One man’s insulation is another man’s treasure.
An Illinois couple’s home renovation led to the discovery of oddball antiques hidden in the walls, including a still-working, circa-1904 lightbulb, according to Jam Press.
Emily and Ash Smith moved into the 134-year-old house in Belleville with their two kids in September 2017 and immediately began restoring the Victorian built in 1887.
The home’s first owner — Peter Martin Romeiser — apparently bought the lightbulb at the 1904 St. Louis World’s Fair, Emily, 34, said. The couple searched the Belleville Historical Society and Ancestry.com to learn more about the home, according to a feature in St. Louis Magazine.
Romeiser was an “incredibly progressive” business owner, she said, and the purchase came just 14 years after Thomas Edison began manufacturing the lightbulb.
Her husband, a 36-year-old Air Force major, tested the bulb’s conductivity with a multimeter and was shocked to find a “low frequency.”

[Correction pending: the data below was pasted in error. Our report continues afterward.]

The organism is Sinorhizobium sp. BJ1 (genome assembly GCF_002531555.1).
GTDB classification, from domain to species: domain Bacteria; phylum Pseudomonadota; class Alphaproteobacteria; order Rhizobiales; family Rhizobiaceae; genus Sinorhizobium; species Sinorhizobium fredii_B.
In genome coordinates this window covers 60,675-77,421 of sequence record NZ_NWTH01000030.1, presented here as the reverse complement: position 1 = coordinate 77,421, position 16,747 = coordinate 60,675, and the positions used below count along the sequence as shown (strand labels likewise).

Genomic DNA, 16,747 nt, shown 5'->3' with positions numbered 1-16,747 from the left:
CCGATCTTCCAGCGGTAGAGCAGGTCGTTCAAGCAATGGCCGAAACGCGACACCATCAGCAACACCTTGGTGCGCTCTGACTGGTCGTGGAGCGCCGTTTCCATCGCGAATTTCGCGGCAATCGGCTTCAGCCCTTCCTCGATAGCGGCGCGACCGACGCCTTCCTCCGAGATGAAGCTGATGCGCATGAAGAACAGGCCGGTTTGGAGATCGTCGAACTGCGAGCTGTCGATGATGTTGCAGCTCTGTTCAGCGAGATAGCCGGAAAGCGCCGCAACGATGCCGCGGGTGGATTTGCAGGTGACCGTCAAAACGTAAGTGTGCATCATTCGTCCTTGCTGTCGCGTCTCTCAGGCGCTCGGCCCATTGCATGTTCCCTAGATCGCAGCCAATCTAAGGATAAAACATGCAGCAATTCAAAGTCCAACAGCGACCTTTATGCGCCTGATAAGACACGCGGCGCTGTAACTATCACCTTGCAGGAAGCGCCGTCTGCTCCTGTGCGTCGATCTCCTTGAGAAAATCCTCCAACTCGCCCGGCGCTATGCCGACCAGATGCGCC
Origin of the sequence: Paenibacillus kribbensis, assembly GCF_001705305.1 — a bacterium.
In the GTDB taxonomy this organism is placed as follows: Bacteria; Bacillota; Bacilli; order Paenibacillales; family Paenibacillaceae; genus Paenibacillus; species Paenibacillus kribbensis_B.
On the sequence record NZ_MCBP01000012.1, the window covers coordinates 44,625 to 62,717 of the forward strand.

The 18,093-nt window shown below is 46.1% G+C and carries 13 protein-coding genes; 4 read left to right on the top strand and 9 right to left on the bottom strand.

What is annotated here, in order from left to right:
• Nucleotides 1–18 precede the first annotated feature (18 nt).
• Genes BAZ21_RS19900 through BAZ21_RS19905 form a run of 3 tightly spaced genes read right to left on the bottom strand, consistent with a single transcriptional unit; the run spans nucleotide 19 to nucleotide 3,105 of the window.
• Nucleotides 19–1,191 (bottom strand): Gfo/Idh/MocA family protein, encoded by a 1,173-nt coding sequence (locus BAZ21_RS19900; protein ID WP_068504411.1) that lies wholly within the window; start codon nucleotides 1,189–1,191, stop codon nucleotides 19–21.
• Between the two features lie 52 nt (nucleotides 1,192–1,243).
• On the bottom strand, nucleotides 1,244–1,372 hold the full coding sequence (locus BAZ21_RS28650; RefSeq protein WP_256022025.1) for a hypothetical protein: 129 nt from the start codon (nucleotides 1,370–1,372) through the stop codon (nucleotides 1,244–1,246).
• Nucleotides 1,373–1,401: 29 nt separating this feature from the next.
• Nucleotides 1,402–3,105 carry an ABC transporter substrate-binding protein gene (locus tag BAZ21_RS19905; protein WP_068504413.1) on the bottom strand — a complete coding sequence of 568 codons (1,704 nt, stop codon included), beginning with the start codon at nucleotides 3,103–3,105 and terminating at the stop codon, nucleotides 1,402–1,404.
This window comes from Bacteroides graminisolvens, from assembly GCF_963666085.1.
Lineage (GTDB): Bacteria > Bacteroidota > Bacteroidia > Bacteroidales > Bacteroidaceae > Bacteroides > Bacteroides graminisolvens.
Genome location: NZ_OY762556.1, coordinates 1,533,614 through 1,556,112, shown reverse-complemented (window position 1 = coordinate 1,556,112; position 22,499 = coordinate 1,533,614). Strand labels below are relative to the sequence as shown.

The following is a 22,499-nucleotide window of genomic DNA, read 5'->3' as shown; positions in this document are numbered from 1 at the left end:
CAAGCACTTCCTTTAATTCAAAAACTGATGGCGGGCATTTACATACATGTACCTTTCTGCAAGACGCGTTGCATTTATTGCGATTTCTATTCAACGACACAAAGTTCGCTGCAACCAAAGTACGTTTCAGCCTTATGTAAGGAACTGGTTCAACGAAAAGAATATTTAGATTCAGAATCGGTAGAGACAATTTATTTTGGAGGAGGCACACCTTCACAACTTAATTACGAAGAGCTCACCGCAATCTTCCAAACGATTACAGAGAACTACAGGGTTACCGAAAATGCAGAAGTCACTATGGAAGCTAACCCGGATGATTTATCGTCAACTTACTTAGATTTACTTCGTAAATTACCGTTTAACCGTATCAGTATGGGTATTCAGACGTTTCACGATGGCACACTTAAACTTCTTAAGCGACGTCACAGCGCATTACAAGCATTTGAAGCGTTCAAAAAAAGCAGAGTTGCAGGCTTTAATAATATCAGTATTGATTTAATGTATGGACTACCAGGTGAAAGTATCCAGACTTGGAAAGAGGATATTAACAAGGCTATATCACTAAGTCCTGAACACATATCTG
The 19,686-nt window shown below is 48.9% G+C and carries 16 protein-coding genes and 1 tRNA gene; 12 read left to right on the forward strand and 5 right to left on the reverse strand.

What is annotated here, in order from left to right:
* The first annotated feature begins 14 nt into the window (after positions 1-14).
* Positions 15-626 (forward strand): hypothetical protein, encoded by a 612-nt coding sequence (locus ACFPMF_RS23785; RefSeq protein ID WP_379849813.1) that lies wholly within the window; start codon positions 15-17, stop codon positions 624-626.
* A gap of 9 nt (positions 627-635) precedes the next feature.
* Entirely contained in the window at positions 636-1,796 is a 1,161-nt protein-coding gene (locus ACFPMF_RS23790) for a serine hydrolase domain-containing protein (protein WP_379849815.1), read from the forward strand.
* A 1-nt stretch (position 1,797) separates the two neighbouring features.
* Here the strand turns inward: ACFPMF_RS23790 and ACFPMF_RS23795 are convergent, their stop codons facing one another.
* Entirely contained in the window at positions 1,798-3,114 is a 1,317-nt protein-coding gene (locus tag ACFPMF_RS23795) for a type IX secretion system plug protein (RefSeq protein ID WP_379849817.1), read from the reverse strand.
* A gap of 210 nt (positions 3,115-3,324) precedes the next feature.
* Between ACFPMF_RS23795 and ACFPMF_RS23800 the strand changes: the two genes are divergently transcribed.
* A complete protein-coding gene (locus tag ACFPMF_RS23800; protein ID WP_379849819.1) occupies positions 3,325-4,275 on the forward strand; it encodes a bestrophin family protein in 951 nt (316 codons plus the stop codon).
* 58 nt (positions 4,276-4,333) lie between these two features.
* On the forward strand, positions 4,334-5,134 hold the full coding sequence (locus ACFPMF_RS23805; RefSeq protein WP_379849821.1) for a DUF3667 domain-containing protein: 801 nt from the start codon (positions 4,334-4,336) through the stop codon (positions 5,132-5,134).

“I’m too nervous to try it because our lamps are so much stronger today,” she said.
The renovation also uncovered an old shopper card under a floorboard, dominoes, a children’s game, a tool grinder and a glass soda bottle with its original cork.
They also found was an early 20th-century baby shoe inside a crawl space. Emily posted a number of the treasures on Instagram.
“Each and every time we’ve uncovered something new, it excites us to try and come up with how that item got there in the first place,” Emily said. “It’s almost like putting yourself into that moment in 1887 or 1904 or the 1950s. I also start to daydream about what else there is left to find. What else is still hiding from us?”